Henna Trails

Purely natural henna in Chico, California est.2009


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Her wedding henna afternoon

One fine day in June I packed my henna cones, sketches and wooden stool into my bicycle basket and set off into Bidwell Park to journey to another side of Chico, California for Sara’s wedding henna appointment. It was a good day, I felt honored to be able to share the artistry of mehendi with her, a fellow artist. I knew working in such detail would be a challenge, and I was a little nervous, but the ride through the park relieved my worries and cleared my mind.

Earlier in the year we met for her bridal consultation to decide what design direction to take, as there are many styles of henna to choose from. She liked the idea of fine details to her elbows and little to no floral designs, Indian lace style mehendi came to my mind immediately. We set her henna appointment to be 3 days before her wedding, a day she would share with loved ones and a hen party.

I spent a few weeks seeking henna designs on flickr in her style and making little sketches of details I liked from other henna artists. I liked her style choice, and felt mandalas and half mandalas would be a great element to include in her henna. I tried to design each 4 parts of her wedding henna with different, yet cohesive designs. Her palms would have a design which came together when her palms were cupped upward. We would hide her groom’s name in the details.

Wedding henna this detailed takes time to apply skillfully and Sara was most patient. Let’s just say it took me more than 3 hours. We started in the afternoon, I find it is a great time to start wedding henna, as the light is perfect and there is plenty of time for the henna to seep into the topmost layers of your skin. This leaves you the option of removing your henna paste in the late evening and letting it oxidize while you sleep.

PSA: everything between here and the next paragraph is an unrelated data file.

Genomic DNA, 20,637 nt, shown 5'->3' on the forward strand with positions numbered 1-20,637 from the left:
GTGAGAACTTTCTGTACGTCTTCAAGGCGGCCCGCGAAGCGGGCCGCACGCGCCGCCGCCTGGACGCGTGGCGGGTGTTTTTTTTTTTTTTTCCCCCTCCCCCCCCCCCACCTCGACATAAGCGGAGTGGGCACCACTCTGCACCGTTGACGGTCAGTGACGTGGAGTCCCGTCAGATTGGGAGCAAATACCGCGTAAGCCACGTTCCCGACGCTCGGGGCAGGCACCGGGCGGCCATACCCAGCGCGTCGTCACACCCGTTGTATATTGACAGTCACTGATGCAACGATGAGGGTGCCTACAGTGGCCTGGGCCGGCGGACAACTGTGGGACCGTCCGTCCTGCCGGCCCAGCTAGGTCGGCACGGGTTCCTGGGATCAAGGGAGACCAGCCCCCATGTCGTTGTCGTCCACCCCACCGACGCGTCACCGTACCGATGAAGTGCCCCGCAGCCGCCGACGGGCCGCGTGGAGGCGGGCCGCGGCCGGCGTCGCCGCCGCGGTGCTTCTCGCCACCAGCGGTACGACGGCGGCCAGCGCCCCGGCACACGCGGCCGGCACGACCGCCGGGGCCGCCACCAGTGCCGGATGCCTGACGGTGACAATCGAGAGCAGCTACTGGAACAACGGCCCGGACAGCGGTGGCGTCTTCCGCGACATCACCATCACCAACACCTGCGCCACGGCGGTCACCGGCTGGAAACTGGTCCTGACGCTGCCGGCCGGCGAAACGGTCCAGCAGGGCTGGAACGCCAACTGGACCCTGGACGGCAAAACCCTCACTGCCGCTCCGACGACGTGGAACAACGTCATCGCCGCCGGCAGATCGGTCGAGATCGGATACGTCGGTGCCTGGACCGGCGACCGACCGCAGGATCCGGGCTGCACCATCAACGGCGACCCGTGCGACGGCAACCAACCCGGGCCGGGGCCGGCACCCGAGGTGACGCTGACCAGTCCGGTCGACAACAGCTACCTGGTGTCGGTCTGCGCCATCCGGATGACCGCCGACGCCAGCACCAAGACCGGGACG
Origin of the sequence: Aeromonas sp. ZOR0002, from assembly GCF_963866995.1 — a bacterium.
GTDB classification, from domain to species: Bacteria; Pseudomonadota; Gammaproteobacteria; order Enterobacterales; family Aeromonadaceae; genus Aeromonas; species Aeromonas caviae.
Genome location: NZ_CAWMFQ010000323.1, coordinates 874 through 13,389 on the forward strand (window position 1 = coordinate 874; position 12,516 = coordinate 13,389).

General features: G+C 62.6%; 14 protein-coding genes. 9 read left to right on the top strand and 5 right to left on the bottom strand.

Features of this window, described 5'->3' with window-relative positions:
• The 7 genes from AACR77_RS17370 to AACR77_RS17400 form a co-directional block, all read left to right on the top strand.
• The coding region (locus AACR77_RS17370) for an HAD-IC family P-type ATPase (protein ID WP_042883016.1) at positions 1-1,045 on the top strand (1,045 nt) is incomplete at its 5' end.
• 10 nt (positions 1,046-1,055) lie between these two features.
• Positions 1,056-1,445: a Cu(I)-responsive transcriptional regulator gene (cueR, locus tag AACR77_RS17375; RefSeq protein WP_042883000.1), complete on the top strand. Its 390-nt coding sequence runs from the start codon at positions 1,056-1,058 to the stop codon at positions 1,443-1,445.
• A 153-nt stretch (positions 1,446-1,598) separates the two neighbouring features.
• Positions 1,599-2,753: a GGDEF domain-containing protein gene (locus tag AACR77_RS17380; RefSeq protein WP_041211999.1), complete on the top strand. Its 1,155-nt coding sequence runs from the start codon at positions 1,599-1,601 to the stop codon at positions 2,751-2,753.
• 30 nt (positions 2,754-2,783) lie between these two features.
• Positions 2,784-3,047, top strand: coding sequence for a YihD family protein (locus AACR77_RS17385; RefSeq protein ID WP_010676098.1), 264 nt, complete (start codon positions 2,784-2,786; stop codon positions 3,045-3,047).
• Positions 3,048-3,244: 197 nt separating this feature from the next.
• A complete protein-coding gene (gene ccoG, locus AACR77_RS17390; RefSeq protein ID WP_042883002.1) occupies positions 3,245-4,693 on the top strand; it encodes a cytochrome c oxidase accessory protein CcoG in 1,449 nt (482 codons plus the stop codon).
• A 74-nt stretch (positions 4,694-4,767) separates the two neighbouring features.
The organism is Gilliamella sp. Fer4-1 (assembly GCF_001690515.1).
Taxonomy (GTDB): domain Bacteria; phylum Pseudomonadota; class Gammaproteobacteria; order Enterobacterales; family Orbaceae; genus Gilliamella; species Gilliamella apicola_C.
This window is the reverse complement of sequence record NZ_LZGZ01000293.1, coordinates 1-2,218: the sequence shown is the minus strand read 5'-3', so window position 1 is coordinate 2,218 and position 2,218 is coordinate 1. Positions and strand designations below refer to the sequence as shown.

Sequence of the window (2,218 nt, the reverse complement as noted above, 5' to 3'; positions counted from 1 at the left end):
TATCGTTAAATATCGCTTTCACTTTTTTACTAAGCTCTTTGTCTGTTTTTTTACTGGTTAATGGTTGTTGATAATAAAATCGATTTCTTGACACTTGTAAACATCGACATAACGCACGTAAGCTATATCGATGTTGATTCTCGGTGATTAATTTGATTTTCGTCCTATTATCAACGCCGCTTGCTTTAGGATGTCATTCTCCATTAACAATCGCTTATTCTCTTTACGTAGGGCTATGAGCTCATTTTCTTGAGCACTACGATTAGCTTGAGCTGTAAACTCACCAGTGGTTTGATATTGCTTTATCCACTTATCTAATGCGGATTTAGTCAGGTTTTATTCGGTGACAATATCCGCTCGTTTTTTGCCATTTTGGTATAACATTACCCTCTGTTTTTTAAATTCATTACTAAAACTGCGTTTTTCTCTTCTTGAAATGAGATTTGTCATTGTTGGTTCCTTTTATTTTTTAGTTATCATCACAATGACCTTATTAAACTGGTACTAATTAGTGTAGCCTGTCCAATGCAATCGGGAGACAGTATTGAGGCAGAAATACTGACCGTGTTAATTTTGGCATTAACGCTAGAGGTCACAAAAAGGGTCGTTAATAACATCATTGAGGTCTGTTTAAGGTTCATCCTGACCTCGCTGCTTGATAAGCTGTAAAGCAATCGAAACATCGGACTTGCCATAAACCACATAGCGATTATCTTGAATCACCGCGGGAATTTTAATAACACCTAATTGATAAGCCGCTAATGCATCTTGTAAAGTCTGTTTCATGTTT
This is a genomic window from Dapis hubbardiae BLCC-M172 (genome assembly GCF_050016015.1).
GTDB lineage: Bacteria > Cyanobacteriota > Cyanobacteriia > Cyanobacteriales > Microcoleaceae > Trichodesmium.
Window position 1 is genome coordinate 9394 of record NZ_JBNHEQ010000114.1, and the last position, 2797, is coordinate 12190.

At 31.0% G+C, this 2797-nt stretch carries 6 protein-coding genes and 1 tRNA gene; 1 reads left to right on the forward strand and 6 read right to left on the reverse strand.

So this is her wedding henna  part I, I’ll have the rest of her story next week.

Thank you for stopping by!


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floral henna palm 2012

floral henna palm 2012 by Henna Trails
floral henna palm 2012, a photo by Henna Trails on Flickr.

I have become completely enamored by henna palms lately. I love the idea that the palms are rather personal. not everyone sees yourpalms, unless you like them to. Ah, excepting money, item transactions, the palms are usually out there at those times. So goes my theory…

Well, it is winter and the tops of my hands spend nearly all day covered in olive oil. Olive oil is good for henna stains, less so for henna paste.

This design was inspired by a video from Ash Kumar that I have been studying. I am drawn to his design work because it has so much movement. My clients tend to prefer the more Arabic styled mehndi, I have never had the opportunity to do traditional Indian bridal mehndi, so I go with what my current clientele likes…open flowing designs, also my personal favorite style. I wear henna for no other reason than as a natural beautification style.

My henna paste is made with 100% organic Rajasthani henna powder, tea, cajeput essential oil and sugars. I love the fact that henna is from a plant and has been used for thousands of years. Thousands. Love henna.


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Asha Savla mehndi stain 2011


Asha Savla stain 2011

Originally uploaded by Henna Trails

This is classical Indo-Arabic styled henna designed by Asha Savla. She is a world renowned henna designer based in Mumbai, India. She is one of my personal favorites, I often work on myself from her books. I am nearly satisfied with my line quality work, it could be better. That will come with time and practice. I am clearly obsessed with mehndi, so that is no problem. I haven’t been bored in I don’t know how long.

I did my left hand one night, left my paste on overnight with a few lemon sugar sealants. It took awhile to rub it off the next morning, but I would never just wash it off with water. Too much detailed work in mehndi to not follow the aftercare rituals for dark stains.
The next morning I did my right hand, I always start with my palms first. Because I was using my non dominate hand, it took much longer than my left hand did. I think it is a good brain and muscle control exercise. Also, I really don’t like having heavy mehndi only on one hand. Really. Light sangeet style on one hand does not bother me. I am trying to practice more complex designs, so that I may aquire some bridal clients this year.
I am really enjoying this particular mehndi, I also did the tops, but the palms always come out with pomegranate and deep cherry tones.

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